Gordon Brown MPFormer Prime Minister Gordon Brown spoke this evening in the House of Commons and warned that Tory opportunism in the aftermath of the referendum poses an existential threat to the United Kingdom.

Here is his speech.

 

Mr Speaker

I have asked for this debate on our constitution because in the run up to the election when health, the economy and national security are preeminent considerations, it is doubtful whether there is any other way in the next two months that the House can give detailed consideration to a set of constitutional challenges which, if not thought through and if mishandled will, in time, threaten the very existence of the United Kingdom.

I am not here as an advocate for the status quo. I start by recognising that this House of Commons is England’s Parliament as well as the UK’s Parliament and that we should agree a Commons Committee reform that allows for detailed debate on English-only measures by only English members. With the reform of the Lords, reform of regional and local government, reform of the voting system and reform of the Commons itself also part of the queue of complex and inter-connected constitutional issues in need of democratic resolution, some kind of convention or, if rejected, Speakers’ conference is now the best way of ascertaining whether the United Kingdom can finally move from having a 19th century analogue age constitution to a 21st century digital age one.

But if the Union is to survive it will have to be built on the interdependence of our four nations and guarantee their equality of status within the UK.

And I argue tonight that with their announcement of English votes for English laws (EVEL) – which means nothing other than restricting the rights of one group of representatives in this House – the government have deliberately driven a new wedge between Scotland and England and in doing so they have asked the wrong question and not surprisingly come to the wrong answer. And at the very time they should be attempting to unify and reconcile the different nations of the UK – building on the fact that the Scottish nationalists want to be part of a UK currency and that the nationalist economic case for independence based on riches from oil has been undermined by the halving of oil prices – they have summarily rejected one of the recommendations of the Smith Commission, which said: “MPs representing constituencies across the whole of the UK will continue to decide the UK’s Budget, including Income Tax.” (paragraph 75)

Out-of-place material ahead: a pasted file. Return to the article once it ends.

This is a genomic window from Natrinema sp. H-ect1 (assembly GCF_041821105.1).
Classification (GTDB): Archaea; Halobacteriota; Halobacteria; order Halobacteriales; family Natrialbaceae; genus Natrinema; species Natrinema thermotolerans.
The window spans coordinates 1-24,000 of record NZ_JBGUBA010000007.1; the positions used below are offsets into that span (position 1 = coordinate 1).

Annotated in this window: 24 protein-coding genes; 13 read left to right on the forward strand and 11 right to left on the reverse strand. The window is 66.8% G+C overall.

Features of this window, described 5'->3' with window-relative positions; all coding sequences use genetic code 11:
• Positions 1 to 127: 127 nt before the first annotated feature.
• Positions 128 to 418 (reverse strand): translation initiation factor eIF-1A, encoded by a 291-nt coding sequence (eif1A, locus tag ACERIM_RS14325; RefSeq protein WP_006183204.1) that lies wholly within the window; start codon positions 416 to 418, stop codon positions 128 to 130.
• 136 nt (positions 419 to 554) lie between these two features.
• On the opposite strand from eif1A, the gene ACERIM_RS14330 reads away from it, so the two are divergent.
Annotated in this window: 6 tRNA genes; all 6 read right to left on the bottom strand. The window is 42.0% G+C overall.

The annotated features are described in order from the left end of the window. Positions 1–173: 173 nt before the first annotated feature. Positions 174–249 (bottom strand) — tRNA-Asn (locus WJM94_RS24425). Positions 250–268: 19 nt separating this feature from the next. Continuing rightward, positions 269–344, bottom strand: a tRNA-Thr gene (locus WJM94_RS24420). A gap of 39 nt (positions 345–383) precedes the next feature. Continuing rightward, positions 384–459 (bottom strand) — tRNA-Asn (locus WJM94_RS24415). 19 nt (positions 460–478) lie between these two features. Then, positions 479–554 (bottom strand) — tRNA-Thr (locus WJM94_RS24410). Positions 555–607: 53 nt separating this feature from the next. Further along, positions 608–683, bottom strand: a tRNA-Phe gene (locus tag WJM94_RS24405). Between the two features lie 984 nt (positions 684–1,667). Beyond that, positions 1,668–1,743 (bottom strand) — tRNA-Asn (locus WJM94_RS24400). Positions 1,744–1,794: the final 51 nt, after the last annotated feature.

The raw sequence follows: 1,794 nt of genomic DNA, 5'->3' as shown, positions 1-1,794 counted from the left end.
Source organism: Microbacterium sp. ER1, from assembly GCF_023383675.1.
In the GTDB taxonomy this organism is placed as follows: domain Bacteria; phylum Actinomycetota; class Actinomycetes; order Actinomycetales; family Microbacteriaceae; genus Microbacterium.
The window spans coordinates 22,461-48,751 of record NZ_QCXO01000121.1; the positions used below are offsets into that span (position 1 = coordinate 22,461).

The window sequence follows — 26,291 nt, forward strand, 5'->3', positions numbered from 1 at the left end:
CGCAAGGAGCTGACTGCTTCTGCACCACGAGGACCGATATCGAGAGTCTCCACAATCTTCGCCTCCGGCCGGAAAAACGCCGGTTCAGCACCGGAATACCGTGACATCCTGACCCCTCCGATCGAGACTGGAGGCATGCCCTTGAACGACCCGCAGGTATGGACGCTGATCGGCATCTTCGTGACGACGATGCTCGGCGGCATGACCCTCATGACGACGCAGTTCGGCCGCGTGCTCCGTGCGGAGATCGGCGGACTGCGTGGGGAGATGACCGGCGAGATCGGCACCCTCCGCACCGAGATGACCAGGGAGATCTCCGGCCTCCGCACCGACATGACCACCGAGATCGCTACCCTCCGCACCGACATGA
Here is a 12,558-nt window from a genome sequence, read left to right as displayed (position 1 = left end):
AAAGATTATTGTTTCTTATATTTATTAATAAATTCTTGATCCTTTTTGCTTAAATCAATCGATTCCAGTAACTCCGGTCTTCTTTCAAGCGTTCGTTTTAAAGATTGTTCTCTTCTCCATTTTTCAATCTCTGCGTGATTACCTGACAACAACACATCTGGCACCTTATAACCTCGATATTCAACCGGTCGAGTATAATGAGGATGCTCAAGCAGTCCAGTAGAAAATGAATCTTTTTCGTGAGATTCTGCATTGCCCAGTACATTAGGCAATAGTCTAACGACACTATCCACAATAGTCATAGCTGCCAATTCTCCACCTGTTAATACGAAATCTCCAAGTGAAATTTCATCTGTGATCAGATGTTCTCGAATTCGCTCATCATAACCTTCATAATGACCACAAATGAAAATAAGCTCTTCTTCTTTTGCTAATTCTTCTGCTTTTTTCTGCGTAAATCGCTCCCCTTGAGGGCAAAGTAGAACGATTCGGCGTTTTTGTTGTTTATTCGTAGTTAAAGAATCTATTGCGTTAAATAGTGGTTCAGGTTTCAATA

The Conservative Party have got it wrong because they presume that the fundamental anomaly in the British constitution is that Scottish MPs can vote on English-only laws whereas English MPs cannot vote on Scottish-only laws and so in retaliation for what they see as Scots pursuing a Scottish interest, they wish to pursue and enshrine an English interest above any common UK interest that could bind us together.

But what is called the West Lothian Question is in truth only a symptom of the problem.

The central anomaly – and the real asymmetry from which all else follows – is the basic unchangeable imbalance in the size of the four nations.

England represents 84 per cent of the population of the UK, Scotland 8 per cent, Wales 5 per cent and Northern Ireland 3 per cent. And England sends 533 members to Parliament compared to 59 from Scotland, 40 from Wales and 18 from Northern Ireland – 117 members in total.

It is obvious when you start from such a profound imbalance and asymmetry – such a huge inequality in population and voting shares – a fairness of outcome cannot easily be secured by a blanket uniformity which treats the minorities exactly the same as the majority. It follows that the rules needed to respect and reassure the minorities, who can always be outvoted, have to be different from the rules needed to uphold the majority.

This is not a challenge unique to Britain. The United States, Australia, Spain, Switzerland, South Africa, Mexico, Brazil, Nigeria and many other countries have had to find ways of managing the gross inequalities in the size of their constituent parts. So as the price for keeping the United States together, California accepts that it has just two members of the US Senate to represent 38 million of its citizens, while Wyoming has the same number – two senators – to represent just 500,000 people. That’s one senator for 250,000 people compared with one senator for 19 million people.